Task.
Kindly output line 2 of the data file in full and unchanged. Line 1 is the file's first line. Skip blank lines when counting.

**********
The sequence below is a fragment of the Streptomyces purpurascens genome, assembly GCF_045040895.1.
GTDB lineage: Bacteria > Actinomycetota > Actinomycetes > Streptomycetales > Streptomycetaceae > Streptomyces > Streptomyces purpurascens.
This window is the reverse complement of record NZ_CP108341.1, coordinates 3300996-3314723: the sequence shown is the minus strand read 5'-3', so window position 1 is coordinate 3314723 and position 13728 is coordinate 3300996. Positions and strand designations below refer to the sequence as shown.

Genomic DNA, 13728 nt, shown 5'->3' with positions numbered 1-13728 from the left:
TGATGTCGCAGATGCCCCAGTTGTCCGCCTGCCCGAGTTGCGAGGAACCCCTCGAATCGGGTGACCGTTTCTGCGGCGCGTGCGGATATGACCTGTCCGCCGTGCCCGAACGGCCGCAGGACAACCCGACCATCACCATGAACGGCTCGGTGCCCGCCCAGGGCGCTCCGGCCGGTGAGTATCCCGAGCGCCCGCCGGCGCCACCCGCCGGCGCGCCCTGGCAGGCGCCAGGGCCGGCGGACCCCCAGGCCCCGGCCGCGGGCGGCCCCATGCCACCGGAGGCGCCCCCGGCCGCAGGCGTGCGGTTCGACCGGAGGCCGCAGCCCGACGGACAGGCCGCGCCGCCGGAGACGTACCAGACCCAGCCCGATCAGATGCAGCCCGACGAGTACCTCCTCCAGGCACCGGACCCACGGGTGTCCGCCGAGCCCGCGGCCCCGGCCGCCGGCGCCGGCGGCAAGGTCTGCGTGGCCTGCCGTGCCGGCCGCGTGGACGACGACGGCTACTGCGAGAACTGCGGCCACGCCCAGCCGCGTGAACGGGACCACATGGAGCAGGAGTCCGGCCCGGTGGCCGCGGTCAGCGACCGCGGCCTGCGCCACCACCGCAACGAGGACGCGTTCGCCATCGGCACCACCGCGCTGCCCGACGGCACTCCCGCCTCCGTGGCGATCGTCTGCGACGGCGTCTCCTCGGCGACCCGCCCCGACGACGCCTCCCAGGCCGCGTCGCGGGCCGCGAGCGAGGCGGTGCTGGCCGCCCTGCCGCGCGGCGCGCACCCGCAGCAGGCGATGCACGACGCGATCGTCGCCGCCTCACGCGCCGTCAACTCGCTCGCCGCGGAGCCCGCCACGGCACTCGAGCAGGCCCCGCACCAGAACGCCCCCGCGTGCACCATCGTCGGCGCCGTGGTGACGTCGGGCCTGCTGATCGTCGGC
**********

GTDB lineage: Bacteria > Actinomycetota > Actinomycetes > Streptomycetales > Streptomycetaceae > Streptomyces > Streptomyces purpurascens.